Garda chief is entitled to her good name until it is proved otherwise
Brendan Howlin abused Dail privilege to remind people that the tinpot Labour Party still exists, writes Eilis O'Hanlon
It might be that Noirin O'Sullivan is the worst Garda Commissioner the country has ever seen. It might be that she is up to her neck in shenanigans the likes of which have never been seen before.
But just saying it is not enough. There's a little thing called proof which it ought to be necessary to provide before making such claims. In Noirin O'Sullivan's case, it seems that none of those normal caveats apply. One can say anything at all about her without any risk or consequence, and she will still be expected to take it.
Latest to have a go is a young, up-and-coming politician by the name of Brendan Howlin who used Dail privilege last week to tell the country that he'd heard from a journalist who'd heard it from another journalist that the Garda Commissioner, when working in a previous role in the force, had personally rung up journalists to circulate lurid allegations about an alleged sexual offence involving whistleblower Sgt Maurice McCabe, who'd come forward about alleged abuses of the penalty point system.
This can't be the same Brendan Howlin who, for five loyal years, was a member of the Government which appointed O'Sullivan to the most senior role in the country's policing service and then backed her to the hilt, surely?
The same Howlin whose government excoriated Sinn Fein's Mary Lou McDonald for herself abusing Dail privilege?
Apparently, it is. He's now leader of some tinpot outfit called the Labour Party, whose whereabouts have become the subject of legend since mysteriously - or maybe not so mysteriously - vanishing in the 2016 election.
What better way to remind voters of your continued existence than to make unsubstantiated allegations about named individuals from the floor of the Dail? Six One News, here we come.
The Garda Commissioner has, not altogether surprisingly, denied everything, saying that she has "no knowledge of the matters referred to by Howlin" and refuting "in the strongest terms the suggestion that she has engaged in the conduct alleged against a serving member of An Garda Siochana". Undeterred, the Labour leader has called on her to stand aside while the allegations are investigated.
Is that how it works now? Someone makes serious allegations about you based on something someone told them while having a gossip before work, and then you must go on extended gardening leave while the allegations are investigated, or be considered guilty by default?
Howlin appears to believe that his only route back to political relevance is to become Wexford's second Mick Wallace, who has a form of political Tourette's syndrome which means that he blurts out some allegation about O'Sullivan practically every time he gets to his feet.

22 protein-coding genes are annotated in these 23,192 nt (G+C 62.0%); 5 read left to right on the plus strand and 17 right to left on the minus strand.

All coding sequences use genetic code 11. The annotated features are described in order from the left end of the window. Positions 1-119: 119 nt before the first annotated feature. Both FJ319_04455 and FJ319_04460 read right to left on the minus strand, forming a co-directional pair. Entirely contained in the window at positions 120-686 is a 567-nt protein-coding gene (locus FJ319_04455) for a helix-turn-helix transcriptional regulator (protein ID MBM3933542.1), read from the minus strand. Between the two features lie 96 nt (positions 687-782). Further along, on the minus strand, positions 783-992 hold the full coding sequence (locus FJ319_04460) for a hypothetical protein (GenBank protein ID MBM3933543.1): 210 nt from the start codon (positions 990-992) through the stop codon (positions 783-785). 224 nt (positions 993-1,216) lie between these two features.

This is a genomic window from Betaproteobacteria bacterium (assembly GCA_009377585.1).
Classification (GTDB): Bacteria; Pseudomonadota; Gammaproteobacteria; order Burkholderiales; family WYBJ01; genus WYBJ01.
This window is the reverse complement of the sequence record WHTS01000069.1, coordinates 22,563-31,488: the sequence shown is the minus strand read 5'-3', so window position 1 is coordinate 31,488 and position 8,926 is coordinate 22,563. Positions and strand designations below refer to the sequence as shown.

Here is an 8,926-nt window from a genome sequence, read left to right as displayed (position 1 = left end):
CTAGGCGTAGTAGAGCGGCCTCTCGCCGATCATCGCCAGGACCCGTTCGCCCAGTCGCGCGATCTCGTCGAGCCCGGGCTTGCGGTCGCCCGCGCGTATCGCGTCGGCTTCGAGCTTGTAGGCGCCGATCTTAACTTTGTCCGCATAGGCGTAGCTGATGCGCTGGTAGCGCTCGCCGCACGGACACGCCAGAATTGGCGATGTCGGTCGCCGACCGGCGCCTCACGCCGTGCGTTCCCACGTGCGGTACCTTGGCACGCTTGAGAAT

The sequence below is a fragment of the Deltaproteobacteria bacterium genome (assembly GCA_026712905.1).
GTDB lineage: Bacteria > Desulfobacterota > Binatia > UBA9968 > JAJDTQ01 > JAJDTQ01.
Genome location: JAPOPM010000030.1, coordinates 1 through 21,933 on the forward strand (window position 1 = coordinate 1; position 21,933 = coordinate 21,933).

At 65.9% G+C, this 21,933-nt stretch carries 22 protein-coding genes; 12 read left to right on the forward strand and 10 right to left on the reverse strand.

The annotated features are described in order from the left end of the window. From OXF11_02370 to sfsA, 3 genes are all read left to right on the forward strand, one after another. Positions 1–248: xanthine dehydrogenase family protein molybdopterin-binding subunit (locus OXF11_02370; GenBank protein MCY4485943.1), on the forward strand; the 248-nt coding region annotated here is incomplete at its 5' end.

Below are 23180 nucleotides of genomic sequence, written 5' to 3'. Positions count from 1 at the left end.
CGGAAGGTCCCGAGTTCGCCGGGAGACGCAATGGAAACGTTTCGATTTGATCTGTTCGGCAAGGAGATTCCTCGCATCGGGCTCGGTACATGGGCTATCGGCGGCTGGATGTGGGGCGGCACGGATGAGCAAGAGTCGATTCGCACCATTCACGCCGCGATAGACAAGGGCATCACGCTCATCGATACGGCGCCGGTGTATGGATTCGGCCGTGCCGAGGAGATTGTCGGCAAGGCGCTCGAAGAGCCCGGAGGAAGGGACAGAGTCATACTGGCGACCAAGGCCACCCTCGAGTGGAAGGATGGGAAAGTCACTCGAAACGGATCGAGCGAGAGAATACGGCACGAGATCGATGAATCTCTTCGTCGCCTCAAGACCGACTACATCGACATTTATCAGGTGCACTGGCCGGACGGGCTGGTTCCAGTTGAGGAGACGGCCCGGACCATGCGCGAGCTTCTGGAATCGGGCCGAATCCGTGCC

Howlin's intervention was arguably even worse. As he himself admitted: "I don't know whether the charges being made against the Commissioner are true or not."
Normally, one might say that the person acting this way knows exactly what they're doing. In Howlin's case, that would now appear to be far too charitable a statement. He seems to have acted without much thought at all, and floundered on Morning Ireland to justify himself.
Maurice McCabe's life has become the stuff of nightmares. Thursday's Prime Time made for terrifying viewing.
But that's why it's more important than ever to be careful about what we say. Clare Daly TD said of the false allegation of a sexual crime being circulated against McCabe: "Why was it out there? Well, the only reason it was out there was to deter people from listening to his actual real allegations of Garda serious wrongdoing."
That's not an entirely neutral version of events.
The allegation may subsequently have been circulated to damage McCabe, but the reason it was "out there" in the first place was because it was contained on a file which had been opened on him following a complaint, as Tusla, the State's child and family agency, was required to do in the normal manner. The file's existence then fuelled the whispering campaign.
It's now evident that this allegation should not have been included in the file; much less wrongly remain on the database for almost two years. Tusla says this was a clerical error, and its chief executive, Fred McBride, personally apologised on Friday.
Convenient as the file might have proved for McCabe's enemies, there's no evidence this was anything other than a mistake by Tusla. McBride insists there was no "collusion" with gardai.
To suggest differently means going into a new world of conspiracy theories. The question is whether those who spread the rumours against McCabe knew they were groundless, or whether they simply believed what was in the file?
The next question is who was behind that whispering campaign and how high up it went.
That's what the inquiry which was established last week under Supreme Court judge Peter Charleton now has to decide. It may also now have to be expanded to include details of when and how the Government became involved.
There's some confusion about that, as Minister for Children Katherine Zappone so far refuses to say in which "relevant government colleagues" she confided after being informed of Tusla's error.
How has the work of that inquiry been helped by Howlin opportunistically turning the issue into a political sliothar? So far all claims against Noirin O'Sullivan have been unambiguously denied. Until such time as those facts change, the Garda Commissioner, like Maurice McCabe, is entitled to her good name.